January 16, 2016
By Arthur H. Gunther III
The first photograph above this column is a 2016 shot I took of the Austrian Alps from the Königssee, Germany’s third deepest lake and with water so clear that only electric boats are allowed. What we saw was beautiful, with snow still in the mountains in summer. Uber-peaceful. The next photo is also set at the Königssee, but instead of beauty and tourist delight, we see malevolence — Adolf Hitler, visiting from his nearby Wolf’s Lair at Berchtesgaden in Bavaria. How quickly the quiet can leave us.
The saying is that those who do not learn from history are doomed to repeat it, but the hope is society has enough memory that there will be no new Hitlers and that the would-be ones and the nearly there types are extinguished.
The difficulty arises in recognizing who is who, for evil can come masked as promise — promise of better living for the masses. Yet if the “masses” are then defined narrowly, in prejudice, as neighbor is pitted against neighbor, soon you have walls of fear, distrust, hatred as privilege takes hold.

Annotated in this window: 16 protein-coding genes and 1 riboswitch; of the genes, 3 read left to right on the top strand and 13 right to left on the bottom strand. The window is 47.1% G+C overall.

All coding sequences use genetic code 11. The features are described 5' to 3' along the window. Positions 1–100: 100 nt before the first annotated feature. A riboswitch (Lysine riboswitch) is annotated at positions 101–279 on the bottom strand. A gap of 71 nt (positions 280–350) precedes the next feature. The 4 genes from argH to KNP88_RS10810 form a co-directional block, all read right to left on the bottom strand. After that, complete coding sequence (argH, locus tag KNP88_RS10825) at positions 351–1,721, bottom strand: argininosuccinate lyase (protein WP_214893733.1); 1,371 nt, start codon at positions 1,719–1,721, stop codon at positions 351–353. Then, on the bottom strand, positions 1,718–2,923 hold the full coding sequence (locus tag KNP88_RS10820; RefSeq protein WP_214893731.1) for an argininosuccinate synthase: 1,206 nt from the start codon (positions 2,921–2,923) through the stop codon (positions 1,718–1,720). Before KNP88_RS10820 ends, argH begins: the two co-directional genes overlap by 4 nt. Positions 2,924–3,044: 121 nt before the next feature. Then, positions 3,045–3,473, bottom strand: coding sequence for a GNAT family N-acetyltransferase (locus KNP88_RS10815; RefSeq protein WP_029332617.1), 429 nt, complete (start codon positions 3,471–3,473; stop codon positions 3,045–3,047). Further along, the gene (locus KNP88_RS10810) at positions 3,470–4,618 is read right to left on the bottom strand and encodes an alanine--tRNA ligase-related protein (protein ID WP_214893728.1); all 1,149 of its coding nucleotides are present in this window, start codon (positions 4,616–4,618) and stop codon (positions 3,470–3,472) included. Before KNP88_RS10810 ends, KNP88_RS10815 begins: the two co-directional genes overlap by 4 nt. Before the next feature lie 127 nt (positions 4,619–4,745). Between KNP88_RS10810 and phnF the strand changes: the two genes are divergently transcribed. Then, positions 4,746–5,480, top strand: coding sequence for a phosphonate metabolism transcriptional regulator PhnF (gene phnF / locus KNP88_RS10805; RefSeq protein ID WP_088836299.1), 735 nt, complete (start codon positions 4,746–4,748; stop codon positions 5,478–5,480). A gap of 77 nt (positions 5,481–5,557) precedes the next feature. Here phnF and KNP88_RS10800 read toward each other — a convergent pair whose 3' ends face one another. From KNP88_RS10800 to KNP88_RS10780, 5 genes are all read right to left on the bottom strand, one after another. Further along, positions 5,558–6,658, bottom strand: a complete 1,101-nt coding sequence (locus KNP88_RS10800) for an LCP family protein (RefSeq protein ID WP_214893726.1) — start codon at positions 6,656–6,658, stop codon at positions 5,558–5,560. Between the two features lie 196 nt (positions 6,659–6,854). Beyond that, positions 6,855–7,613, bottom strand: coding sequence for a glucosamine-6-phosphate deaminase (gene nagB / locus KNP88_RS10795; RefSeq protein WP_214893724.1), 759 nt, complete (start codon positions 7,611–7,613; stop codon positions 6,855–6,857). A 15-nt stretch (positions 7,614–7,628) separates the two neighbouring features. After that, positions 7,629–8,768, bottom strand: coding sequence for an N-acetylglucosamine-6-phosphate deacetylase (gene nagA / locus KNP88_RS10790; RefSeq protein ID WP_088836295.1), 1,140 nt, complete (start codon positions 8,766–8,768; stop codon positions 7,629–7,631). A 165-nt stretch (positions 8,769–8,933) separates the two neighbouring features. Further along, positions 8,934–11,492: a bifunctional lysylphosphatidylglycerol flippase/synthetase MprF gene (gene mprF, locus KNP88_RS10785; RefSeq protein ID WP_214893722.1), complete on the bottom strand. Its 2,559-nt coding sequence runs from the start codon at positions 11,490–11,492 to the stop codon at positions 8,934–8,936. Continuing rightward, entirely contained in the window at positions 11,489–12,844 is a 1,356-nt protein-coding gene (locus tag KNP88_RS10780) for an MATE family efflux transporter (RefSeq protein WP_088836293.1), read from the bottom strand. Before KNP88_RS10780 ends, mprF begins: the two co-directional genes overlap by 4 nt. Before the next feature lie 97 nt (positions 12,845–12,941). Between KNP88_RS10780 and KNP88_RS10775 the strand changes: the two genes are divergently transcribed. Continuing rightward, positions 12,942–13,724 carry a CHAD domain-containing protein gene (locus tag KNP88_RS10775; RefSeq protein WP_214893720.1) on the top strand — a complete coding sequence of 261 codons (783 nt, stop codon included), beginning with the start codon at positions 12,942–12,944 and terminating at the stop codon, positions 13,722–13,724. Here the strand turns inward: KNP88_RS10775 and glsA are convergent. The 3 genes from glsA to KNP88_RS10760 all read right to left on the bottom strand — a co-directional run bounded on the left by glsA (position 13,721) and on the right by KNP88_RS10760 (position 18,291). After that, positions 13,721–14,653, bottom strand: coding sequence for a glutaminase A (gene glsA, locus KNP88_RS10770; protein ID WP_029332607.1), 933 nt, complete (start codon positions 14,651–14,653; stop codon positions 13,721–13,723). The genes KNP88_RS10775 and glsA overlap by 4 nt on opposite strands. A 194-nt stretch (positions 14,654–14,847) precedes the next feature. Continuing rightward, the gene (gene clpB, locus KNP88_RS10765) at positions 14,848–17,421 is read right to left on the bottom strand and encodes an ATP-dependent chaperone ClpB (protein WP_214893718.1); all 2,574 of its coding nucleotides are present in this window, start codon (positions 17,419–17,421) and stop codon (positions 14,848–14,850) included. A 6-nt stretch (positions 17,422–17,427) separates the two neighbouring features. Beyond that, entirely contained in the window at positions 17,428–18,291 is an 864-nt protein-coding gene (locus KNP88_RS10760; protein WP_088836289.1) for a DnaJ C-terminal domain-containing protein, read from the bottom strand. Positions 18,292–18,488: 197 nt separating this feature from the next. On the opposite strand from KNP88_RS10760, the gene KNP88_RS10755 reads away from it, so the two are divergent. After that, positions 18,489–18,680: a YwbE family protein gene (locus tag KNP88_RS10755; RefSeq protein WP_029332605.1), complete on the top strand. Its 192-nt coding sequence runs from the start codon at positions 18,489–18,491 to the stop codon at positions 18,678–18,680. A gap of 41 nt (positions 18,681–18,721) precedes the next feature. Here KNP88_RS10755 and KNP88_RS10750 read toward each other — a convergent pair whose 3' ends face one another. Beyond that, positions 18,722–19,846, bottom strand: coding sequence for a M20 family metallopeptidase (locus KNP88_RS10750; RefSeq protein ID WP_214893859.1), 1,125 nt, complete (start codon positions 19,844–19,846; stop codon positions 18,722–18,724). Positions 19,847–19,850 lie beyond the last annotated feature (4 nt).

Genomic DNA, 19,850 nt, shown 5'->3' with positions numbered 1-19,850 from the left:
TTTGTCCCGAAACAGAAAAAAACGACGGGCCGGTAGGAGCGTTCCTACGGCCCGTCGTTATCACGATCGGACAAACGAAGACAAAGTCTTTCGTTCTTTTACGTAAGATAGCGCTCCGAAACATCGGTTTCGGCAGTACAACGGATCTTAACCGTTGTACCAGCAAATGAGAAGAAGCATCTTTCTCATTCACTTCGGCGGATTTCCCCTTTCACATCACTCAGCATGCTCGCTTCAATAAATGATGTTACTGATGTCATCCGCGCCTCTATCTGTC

Then no Königssee, no beautiful lake or national park or national monument would ever be tranquil and inviting. You cannot enjoy the scenery if you must constantly look over your shoulder.
America, like Germany today, is God-given awesome, with saints and sinners but largely with the majority of ordinary good people in between. Germany was not beautiful during the Third Reich, and America has been horribly ugly in its moments — Native American resettlement, lynchings, the Civil War, Japanese-American resettlement, the near-depression of 2008 caused by some greedy banks and some Wall Street interests.
Now it is 2017, and we must know our history, here in America, out in the world. We must be vigilant even as promises of gold for all are made. The greatest promise is, as ever, to end injustice, be that economic, social, ethnic, religious, lack of opportunity.
So the dilemma in 2017: false promise or actual? Who will ply the boats on our own American Königssees? The people or the devil’s handyman?
The writer is a retired newspaperman who can be reached via email@example.com